I will say that after reading the book, I can clearly see a clear warfare view in the entire Bible.  Whether that is because I have just finished the book, so it is in the forefront of my thoughts or because it is that clearly present has yet to be determined.  Boyd, however, certainly accomplishes what he set out to do: Show that the idea of warfare runs throughout the entire Bible as the theme that ties it all together.

I am certainly anxious to read his follow-up book now to see how this all works out in theory and practice.

The largest concern I have is with Boyd’s Open Theistic view.  It is clear that Boyd rests his arguments in this understanding of God’s sovereignty and knowledge, though I believe he made a statement that one could see a warfare view in Scripture without holding to Open Theism specifically.  I am still reading for and against Open Theism as contrasted with more traditional views of God’s knowledge and sovereignty, and I am not convinced that Open Theism is the best view.  Readers will want to be aware that Boyd is working out of that Scriptural understanding as they read through this book.

All in all, this is definitely a book I would recommend to those who are interested in spiritual warfare, a warfare view of Scripture, or in understanding theodicy in a deeper way.  Whether you walk away from the book convinced or not, I don’t think you will find a better explanation of a warfare view of Scripture than Boyd presents; at least, I cannot picture how there could be a more thorough one.  (Chapter 1 alone has 88 endnotes!)  You will not regret reading this book.

*Note: I received a complimentary copy of this book from the publisher in exchange for my honest review.

Book Review – “Justification” by N. T. Wright

justification

I want to preface this review by saying that N. T. Wright’s work is very dense (in a good way).  I have only read the book one time, and I feel I would need to read through it a second time, at least, to really grasp everything he is saying, as his explanation of justification seems to be a major overhaul of what  we normally think when we hear that word.  While I will do my best to provide my thoughts, I know it will fall way short.

Having been raised in traditional evangelical churches that held to a “Reformation” view of justification, I wanted to try to understand Wright’s views, as he is often linked to the “New Perspective on Paul.”  I put the word Reformation in quotes because, as Wright argues, those who hold to the traditional perspective on Paul are, in his view, actually not holding up to the ideas of the Reformation; namely that we will constantly reevaluate our ideas and views in light of what Scripture actually says.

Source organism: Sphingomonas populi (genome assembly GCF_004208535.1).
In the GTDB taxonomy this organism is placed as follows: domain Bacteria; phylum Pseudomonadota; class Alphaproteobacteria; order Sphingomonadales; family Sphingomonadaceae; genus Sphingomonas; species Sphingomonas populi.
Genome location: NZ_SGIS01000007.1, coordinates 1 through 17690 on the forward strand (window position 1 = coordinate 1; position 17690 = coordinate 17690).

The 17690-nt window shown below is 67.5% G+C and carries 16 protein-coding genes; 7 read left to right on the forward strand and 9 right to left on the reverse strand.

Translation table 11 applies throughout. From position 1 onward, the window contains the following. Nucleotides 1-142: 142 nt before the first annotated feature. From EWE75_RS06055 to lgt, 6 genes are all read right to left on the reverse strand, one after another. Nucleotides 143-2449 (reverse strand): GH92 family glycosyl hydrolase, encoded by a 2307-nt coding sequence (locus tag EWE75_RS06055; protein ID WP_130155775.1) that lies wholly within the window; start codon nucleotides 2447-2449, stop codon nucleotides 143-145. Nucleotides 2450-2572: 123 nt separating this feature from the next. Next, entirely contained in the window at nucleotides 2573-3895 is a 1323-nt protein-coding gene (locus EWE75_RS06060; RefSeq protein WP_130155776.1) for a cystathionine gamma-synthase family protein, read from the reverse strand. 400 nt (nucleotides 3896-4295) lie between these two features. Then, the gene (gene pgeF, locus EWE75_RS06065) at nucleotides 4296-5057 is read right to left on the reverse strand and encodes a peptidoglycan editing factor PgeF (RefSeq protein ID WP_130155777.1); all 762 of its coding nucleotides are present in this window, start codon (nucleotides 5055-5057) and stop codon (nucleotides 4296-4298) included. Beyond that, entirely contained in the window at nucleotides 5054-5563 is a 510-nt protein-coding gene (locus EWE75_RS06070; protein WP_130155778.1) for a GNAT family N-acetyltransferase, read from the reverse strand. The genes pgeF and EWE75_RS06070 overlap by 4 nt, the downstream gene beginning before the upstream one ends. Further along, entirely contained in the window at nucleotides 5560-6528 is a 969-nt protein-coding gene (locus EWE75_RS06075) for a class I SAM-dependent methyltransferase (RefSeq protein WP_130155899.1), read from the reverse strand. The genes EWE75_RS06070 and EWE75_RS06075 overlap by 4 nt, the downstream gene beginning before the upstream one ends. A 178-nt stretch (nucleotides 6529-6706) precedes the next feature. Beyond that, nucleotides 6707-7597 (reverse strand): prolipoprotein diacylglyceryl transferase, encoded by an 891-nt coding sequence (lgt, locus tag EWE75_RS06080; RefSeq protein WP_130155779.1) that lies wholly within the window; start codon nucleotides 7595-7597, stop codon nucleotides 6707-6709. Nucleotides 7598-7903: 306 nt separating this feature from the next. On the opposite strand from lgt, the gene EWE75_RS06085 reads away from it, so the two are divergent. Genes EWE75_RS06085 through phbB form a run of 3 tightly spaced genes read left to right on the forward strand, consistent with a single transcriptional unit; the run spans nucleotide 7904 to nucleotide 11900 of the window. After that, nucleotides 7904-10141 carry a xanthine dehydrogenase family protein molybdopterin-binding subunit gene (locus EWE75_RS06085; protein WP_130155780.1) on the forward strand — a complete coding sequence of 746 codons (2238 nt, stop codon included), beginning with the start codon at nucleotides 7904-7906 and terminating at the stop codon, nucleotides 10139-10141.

While N. T. Wright has bits and pieces of his view throughout essays, articles, and other books, his book Justification is his attempt to explain his views on this issue in one place.  It was primarily written as a response to John Piper’s critique of his stance, and it works to lay out all of the historical and primarily exegetical reasons that he holds to the views he does.  Since it is a response to Piper, Wright holds little back as he points out the weaknesses in Piper’s critique, as he sees them.  Yet he does so out of a concern that everyone interpret Scripture rightly.  For Wright, this means trying to do more than just read the words of Scripture; it also means we must understand the context from which Paul was writing those words.

The book is laid out in two parts.  In the first part, Wright explains why the discussion matters, how to approach the discussion, explains some background on first century Judaism, and then gives some helpful explanations regarding the term “justification.”  The second part applies what he has laid out in the first, as it works on exegesis with central parts of the New Testament dealing with justification: Galatians, Philippians, Corinthians, Ephesians, and Romans.  In addition, the book includes a section with notes, a bibliography section for those who want to dig deeper, a name index, a subject index, and a Scripture index.  All told, the book comes in at 279 pages, but it is far from a quick read.